The Teutonic Order, not only brought 'order' to the region, but also prosperity. Even accounting for the various wars of subjugation, the area of medieval Prussia became one of the most vibrant, and even safest, in medieval Europe. The illimitable poverty and stupidity of pre-modern Prussia was transformed by the Order into an area whose political-economy was firmly anchored to that of the advanced civilisations of medieval Europe:

The Knights had learnt the value of commerce in the Levant and kept a fleet of merchantmen. They copied Templar banking methods, bills of exchange being accepted at larger commanderies. They enforced a uniform system of weights and measures, and minted their own coinage. In 1263, at the height of the Prussian rebellion, they obtained papal permission to trade, exporting grain in vast quantities from their estates....In addition the Ordensland exported silver, timber, salt, cloth, wax, furs, horses, and falcons. It imported iron, copper and wine from western Germany, wool, and later, cloth from England. As a member of the Hanseatic League, the Hochmeister was well able to sympathize with the ambitions of the merchants..”

The imposition of modernity onto this area took just over one century. This is an incredibly fast development in time and space; transforming an area of pagan worship, still wedded to human sacrifice, into a modern political-economy. There is maybe no other example like it, save the Roman pacification of Gaul under Caesar [which really started with Marius circa 100 BC]; or the Roman annihilation of the savage Druids in England and the creation of a more intelligent Romano-British civilisation on its ruins. Certainly in the long duree of history, one may view the Teutonic conquest of Prussia as an extension of ancient Rome's civilising mission in the West of Europe, even though those conquests pre-dated the adoption of Christianity by the Roman state by some 400 years. The intent of both missions was the same. Bring a cult of life, reason, stability and modernity to regions that were for all intents and purposes mired in an endless bloody stone or at best copper-age.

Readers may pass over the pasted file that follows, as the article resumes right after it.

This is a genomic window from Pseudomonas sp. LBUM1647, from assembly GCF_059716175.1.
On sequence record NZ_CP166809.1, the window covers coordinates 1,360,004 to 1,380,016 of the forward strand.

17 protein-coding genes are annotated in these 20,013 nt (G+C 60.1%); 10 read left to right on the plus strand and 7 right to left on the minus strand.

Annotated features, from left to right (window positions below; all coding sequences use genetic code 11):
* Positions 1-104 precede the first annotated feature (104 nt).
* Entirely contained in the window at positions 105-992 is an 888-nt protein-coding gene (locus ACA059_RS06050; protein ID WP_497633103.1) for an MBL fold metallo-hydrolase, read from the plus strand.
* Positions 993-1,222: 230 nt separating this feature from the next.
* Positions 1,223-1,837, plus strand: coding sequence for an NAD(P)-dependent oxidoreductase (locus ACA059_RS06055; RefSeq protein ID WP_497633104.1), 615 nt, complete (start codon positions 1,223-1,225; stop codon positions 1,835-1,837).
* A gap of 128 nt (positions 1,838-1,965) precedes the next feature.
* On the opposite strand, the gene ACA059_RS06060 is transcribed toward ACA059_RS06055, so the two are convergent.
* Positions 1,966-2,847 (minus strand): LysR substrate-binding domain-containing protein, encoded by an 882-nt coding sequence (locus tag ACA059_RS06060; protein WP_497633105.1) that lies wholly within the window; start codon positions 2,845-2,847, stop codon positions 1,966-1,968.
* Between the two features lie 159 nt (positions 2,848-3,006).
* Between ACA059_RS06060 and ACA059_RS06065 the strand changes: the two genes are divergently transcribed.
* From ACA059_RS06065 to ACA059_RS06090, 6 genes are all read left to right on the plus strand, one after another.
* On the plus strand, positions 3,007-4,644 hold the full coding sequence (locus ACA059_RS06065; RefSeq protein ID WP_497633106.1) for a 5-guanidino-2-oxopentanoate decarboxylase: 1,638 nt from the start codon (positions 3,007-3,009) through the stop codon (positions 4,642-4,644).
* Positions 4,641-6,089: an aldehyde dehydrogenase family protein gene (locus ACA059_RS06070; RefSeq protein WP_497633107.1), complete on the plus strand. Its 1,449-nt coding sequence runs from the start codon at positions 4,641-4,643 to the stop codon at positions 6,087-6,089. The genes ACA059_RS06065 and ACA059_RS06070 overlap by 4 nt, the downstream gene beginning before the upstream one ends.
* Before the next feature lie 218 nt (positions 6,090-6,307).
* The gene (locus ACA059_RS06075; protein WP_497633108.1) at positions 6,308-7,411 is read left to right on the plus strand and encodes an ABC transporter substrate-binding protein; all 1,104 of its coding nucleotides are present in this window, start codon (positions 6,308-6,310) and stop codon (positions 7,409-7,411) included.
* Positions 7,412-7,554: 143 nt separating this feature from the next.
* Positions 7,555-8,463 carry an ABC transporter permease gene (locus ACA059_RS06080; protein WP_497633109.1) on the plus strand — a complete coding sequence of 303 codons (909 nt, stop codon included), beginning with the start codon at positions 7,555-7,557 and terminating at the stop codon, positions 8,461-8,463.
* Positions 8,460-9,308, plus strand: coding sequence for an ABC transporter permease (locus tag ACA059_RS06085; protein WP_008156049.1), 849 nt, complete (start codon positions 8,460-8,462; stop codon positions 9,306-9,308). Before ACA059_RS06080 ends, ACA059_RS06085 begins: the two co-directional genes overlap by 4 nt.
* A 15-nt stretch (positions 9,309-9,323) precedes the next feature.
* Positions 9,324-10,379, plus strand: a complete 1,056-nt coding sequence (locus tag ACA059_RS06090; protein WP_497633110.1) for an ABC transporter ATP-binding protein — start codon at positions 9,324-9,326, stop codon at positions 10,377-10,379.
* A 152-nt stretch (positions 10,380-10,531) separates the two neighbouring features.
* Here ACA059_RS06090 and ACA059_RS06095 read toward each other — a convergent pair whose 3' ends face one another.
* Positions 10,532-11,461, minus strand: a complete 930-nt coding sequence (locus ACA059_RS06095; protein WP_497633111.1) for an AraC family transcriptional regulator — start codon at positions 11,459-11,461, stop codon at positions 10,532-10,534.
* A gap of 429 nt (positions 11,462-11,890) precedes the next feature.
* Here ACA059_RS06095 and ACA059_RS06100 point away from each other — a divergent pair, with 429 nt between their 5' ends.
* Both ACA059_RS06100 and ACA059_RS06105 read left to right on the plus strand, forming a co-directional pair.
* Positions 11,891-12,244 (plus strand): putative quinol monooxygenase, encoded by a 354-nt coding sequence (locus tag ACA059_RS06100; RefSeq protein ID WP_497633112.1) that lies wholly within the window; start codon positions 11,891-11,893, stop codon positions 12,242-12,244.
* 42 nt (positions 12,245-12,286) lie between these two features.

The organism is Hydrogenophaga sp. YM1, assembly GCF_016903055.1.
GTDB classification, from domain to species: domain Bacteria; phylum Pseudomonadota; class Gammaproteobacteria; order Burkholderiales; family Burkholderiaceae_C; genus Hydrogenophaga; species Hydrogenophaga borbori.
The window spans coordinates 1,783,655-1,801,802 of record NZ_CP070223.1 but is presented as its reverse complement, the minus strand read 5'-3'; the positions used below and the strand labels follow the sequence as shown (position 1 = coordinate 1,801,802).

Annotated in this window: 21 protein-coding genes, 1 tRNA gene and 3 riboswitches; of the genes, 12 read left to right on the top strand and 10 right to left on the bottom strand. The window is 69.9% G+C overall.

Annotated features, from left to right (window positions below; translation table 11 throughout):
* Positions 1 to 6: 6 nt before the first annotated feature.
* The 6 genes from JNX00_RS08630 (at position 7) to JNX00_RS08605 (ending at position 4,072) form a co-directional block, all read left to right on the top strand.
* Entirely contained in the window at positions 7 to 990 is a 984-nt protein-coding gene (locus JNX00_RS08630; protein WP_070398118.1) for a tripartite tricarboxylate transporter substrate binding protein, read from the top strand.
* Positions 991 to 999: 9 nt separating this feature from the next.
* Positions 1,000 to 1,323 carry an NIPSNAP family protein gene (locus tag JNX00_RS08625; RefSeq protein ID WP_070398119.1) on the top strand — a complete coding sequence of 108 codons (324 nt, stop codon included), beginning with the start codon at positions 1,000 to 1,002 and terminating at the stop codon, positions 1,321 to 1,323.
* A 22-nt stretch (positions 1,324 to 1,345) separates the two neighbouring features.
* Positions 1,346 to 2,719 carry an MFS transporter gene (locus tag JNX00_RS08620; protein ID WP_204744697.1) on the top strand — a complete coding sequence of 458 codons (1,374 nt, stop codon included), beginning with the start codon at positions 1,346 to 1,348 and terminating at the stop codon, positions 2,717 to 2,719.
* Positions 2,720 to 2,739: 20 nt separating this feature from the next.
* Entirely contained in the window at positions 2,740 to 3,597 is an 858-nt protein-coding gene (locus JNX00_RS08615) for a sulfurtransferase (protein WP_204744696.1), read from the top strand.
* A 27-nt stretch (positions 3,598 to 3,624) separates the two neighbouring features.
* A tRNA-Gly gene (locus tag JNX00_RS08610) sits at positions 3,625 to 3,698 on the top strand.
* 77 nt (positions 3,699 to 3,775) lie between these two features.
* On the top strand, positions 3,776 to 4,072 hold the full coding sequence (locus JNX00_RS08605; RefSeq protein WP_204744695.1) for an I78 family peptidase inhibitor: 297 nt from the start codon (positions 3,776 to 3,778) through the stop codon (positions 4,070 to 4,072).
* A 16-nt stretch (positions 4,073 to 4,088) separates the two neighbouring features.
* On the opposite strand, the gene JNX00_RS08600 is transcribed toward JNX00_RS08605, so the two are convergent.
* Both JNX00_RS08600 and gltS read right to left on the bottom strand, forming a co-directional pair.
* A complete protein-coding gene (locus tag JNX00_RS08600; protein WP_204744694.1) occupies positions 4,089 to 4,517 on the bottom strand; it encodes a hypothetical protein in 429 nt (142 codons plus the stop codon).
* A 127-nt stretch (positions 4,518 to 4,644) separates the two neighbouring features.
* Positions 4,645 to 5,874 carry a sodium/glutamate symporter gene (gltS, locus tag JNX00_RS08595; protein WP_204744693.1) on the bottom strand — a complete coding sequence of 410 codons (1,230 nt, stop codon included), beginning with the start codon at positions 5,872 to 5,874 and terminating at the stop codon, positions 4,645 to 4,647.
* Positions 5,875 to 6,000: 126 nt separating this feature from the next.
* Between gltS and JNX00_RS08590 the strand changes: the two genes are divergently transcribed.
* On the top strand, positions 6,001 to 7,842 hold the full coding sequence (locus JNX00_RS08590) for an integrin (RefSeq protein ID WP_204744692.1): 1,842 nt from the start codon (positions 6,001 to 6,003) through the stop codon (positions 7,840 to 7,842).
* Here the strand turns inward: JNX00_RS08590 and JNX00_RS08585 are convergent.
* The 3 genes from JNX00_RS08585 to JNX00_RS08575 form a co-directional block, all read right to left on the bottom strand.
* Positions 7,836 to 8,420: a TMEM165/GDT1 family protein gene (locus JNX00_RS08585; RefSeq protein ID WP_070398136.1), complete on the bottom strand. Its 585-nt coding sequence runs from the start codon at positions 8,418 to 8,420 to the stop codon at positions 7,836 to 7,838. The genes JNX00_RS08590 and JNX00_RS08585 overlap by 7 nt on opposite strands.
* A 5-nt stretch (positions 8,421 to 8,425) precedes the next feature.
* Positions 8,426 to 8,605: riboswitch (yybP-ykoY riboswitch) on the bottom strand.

The Teutonic power in eastern Europe was erased by at the battle of Tannenberg in 1410 by the combined Christian forces of the Poles and Lithuanians. But by then the mission was for all intents and purposes completed. The entire region of modern Eastern Europe was Christianized, in no small part due to the efforts of the military order. Not all aspects of the Teutonic order were either moral, or even Christian. The Order made alliances and fought with the Mongols and Muslims against the Russians in some wars for example. The endless wars to spread Teutonic power took on political and egotistical aspects as do all campaigns of expansion and imperialism. The greed to control the rich trading center of Novgorod is one example of rather 'un-Christian' imperialism. But nevertheless, we can say that on balance it is certainly true that the world was fundamentally changed for the better by the Knights of Teuton. They brought Catholic Western Europe to the east of the Continent and were instrumental in creating Christian kingdoms, wealth and prosperity.